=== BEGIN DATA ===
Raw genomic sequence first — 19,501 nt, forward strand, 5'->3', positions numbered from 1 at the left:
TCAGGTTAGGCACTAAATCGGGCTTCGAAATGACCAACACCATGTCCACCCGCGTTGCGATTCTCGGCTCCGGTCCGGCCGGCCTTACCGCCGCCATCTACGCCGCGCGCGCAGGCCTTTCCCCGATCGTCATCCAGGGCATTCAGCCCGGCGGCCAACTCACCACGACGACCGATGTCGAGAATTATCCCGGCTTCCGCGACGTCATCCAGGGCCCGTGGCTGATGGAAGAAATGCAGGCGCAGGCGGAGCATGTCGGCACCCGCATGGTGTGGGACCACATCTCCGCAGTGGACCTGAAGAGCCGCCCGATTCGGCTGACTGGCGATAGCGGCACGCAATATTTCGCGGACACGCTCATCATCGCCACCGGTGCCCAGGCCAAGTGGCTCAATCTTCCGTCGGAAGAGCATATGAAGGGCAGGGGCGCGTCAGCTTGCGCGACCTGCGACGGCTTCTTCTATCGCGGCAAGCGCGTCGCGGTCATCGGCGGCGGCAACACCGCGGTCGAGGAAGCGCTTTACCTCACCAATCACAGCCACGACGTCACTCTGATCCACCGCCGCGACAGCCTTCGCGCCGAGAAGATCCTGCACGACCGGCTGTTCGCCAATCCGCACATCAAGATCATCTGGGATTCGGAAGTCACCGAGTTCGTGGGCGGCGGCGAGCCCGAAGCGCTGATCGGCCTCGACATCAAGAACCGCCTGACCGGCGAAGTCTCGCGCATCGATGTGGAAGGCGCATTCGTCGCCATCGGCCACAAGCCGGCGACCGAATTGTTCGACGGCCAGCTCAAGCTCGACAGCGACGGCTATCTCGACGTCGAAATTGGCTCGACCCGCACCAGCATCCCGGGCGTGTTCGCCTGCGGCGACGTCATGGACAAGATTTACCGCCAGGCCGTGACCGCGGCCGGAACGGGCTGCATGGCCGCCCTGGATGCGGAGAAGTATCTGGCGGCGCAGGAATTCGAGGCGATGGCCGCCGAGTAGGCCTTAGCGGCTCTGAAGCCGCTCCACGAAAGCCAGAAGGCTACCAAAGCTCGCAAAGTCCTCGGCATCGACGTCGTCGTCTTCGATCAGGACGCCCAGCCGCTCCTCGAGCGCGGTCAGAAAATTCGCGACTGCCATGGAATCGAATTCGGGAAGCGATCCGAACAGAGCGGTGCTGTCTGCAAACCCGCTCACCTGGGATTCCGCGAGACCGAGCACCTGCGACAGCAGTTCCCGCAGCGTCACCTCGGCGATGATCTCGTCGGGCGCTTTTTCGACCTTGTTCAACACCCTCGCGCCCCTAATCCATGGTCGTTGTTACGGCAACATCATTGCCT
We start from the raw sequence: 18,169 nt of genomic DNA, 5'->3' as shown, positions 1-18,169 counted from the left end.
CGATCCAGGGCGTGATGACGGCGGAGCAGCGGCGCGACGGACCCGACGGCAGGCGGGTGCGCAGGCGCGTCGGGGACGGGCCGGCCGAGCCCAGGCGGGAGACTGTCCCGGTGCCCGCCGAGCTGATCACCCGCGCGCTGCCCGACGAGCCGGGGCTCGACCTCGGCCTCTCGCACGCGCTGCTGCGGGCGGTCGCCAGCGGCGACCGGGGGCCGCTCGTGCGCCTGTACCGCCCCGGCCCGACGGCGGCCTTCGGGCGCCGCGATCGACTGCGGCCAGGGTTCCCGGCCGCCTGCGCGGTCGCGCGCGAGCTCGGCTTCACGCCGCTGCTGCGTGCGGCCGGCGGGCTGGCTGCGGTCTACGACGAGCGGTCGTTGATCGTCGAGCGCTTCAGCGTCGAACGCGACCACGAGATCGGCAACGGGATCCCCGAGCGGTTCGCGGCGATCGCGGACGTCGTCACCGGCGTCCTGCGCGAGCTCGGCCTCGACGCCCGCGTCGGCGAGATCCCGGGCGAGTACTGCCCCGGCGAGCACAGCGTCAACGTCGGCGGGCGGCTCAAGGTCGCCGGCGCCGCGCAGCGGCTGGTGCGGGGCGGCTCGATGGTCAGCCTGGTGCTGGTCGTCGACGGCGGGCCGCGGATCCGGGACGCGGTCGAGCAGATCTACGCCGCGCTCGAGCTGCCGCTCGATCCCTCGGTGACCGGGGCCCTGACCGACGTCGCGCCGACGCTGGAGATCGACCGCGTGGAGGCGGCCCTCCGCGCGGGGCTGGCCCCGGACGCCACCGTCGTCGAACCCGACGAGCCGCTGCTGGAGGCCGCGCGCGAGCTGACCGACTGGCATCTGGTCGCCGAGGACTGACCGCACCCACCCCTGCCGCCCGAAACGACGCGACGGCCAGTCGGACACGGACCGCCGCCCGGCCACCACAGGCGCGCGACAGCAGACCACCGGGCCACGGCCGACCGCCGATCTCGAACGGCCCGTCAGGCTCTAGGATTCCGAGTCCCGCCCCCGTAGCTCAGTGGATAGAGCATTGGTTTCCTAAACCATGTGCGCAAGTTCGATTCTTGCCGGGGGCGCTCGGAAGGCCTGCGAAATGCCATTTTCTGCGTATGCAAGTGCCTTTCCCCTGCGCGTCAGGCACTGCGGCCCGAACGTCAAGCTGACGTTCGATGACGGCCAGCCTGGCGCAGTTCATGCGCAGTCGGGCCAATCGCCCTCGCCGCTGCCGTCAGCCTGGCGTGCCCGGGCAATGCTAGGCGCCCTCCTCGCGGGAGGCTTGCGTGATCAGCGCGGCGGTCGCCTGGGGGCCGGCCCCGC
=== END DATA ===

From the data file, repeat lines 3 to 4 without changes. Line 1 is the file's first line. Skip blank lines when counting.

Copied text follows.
We start from the raw sequence: 18,169 nt of genomic DNA, 5'->3' as shown, positions 1-18,169 counted from the left end.
CGATCCAGGGCGTGATGACGGCGGAGCAGCGGCGCGACGGACCCGACGGCAGGCGGGTGCGCAGGCGCGTCGGGGACGGGCCGGCCGAGCCCAGGCGGGAGACTGTCCCGGTGCCCGCCGAGCTGATCACCCGCGCGCTGCCCGACGAGCCGGGGCTCGACCTCGGCCTCTCGCACGCGCTGCTGCGGGCGGTCGCCAGCGGCGACCGGGGGCCGCTCGTGCGCCTGTACCGCCCCGGCCCGACGGCGGCCTTCGGGCGCCGCGATCGACTGCGGCCAGGGTTCCCGGCCGCCTGCGCGGTCGCGCGCGAGCTCGGCTTCACGCCGCTGCTGCGTGCGGCCGGCGGGCTGGCTGCGGTCTACGACGAGCGGTCGTTGATCGTCGAGCGCTTCAGCGTCGAACGCGACCACGAGATCGGCAACGGGATCCCCGAGCGGTTCGCGGCGATCGCGGACGTCGTCACCGGCGTCCTGCGCGAGCTCGGCCTCGACGCCCGCGTCGGCGAGATCCCGGGCGAGTACTGCCCCGGCGAGCACAGCGTCAACGTCGGCGGGCGGCTCAAGGTCGCCGGCGCCGCGCAGCGGCTGGTGCGGGGCGGCTCGATGGTCAGCCTGGTGCTGGTCGTCGACGGCGGGCCGCGGATCCGGGACGCGGTCGAGCAGATCTACGCCGCGCTCGAGCTGCCGCTCGATCCCTCGGTGACCGGGGCCCTGACCGACGTCGCGCCGACGCTGGAGATCGACCGCGTGGAGGCGGCCCTCCGCGCGGGGCTGGCCCCGGACGCCACCGTCGTCGAACCCGACGAGCCGCTGCTGGAGGCCGCGCGCGAGCTGACCGACTGGCATCTGGTCGCCGAGGACTGACCGCACCCACCCCTGCCGCCCGAAACGACGCGACGGCCAGTCGGACACGGACCGCCGCCCGGCCACCACAGGCGCGCGACAGCAGACCACCGGGCCACGGCCGACCGCCGATCTCGAACGGCCCGTCAGGCTCTAGGATTCCGAGTCCCGCCCCCGTAGCTCAGTGGATAGAGCATTGGTTTCCTAAACCATGTGCGCAAGTTCGATTCTTGCCGGGGGCGCTCGGAAGGCCTGCGAAATGCCATTTTCTGCGTATGCAAGTGCCTTTCCCCTGCGCGTCAGGCACTGCGGCCCGAACGTCAAGCTGACGTTCGATGACGGCCAGCCTGGCGCAGTTCATGCGCAGTCGGGCCAATCGCCCTCGCCGCTGCCGTCAGCCTGGCGTGCCCGGGCAATGCTAGGCGCCCTCCTCGCGGGAGGCTTGCGTGATCAGCGCGGCGGTCGCCTGGGGGCCGGCCCCGC